Surgery is the cornerstone of treatment for soft tissue sarcomas and often represents the only available therapeutic option. The standard surgical procedure is wide resection with negative margins, meaning the tumor must be resected with a layer of healthy tissue surrounding it. Negative margin resection is crucial for long-term local and systemic control. All efforts must therefore be made to obtain such surgical margins. The choice of combining radiation therapy with surgery to optimize local treatment depends on several factors, including tumor size, depth, histologic grade, and location. The use of radiation therapy reduces the rate of local recurrence in the years following the disease. Chemotherapy is rarely used for soft tissue sarcomas, with a few exceptions such as extraosseous Ewing sarcoma, rhabdomyosarcoma, synovial sarcoma, and certain subtypes of liposarcoma.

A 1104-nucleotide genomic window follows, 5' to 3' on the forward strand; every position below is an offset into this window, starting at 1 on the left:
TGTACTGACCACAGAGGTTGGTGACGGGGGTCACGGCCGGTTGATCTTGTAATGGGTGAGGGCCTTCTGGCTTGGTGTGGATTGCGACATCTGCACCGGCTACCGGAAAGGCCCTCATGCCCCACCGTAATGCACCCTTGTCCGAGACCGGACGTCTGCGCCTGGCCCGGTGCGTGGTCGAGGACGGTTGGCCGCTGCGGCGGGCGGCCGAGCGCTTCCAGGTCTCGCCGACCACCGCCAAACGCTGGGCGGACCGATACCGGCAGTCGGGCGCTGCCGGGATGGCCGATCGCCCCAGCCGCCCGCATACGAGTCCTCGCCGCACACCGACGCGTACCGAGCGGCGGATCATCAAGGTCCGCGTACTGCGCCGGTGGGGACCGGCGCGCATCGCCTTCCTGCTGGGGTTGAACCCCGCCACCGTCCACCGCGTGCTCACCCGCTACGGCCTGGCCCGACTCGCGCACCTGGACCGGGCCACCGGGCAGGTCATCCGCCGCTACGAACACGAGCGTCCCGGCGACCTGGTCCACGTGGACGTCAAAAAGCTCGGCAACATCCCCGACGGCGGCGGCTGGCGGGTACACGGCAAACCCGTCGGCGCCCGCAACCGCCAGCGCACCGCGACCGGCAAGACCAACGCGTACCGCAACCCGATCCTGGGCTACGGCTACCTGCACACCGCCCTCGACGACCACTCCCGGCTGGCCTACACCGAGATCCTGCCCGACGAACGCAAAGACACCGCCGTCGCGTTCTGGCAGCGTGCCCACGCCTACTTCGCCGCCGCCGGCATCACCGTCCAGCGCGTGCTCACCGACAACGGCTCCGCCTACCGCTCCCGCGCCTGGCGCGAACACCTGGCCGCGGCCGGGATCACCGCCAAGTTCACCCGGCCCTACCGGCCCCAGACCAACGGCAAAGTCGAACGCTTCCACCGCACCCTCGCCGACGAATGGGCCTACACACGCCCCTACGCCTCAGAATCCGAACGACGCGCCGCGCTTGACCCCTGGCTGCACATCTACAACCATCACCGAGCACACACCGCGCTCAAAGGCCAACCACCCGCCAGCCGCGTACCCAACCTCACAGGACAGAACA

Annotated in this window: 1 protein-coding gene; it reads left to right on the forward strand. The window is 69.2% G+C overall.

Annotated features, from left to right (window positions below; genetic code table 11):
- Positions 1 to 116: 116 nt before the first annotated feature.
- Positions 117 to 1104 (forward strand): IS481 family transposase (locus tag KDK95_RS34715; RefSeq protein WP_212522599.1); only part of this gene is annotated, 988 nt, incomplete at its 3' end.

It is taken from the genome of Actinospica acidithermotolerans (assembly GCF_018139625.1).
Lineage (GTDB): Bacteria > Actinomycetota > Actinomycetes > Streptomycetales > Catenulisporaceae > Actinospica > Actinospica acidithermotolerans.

A Needle Biopsy is crucial for treatment planning. It determines the histologic type of sarcoma. Following histologic analysis and a patient's radiological assessment, the stage of the disease is determined, meaning its extent. Several diagnostic tests are performed depending on the type of sarcoma and include: a thoracic CT scan, an abdominopelvic CT scan, a bone scan, or sometimes a nuclear medicine PET scan.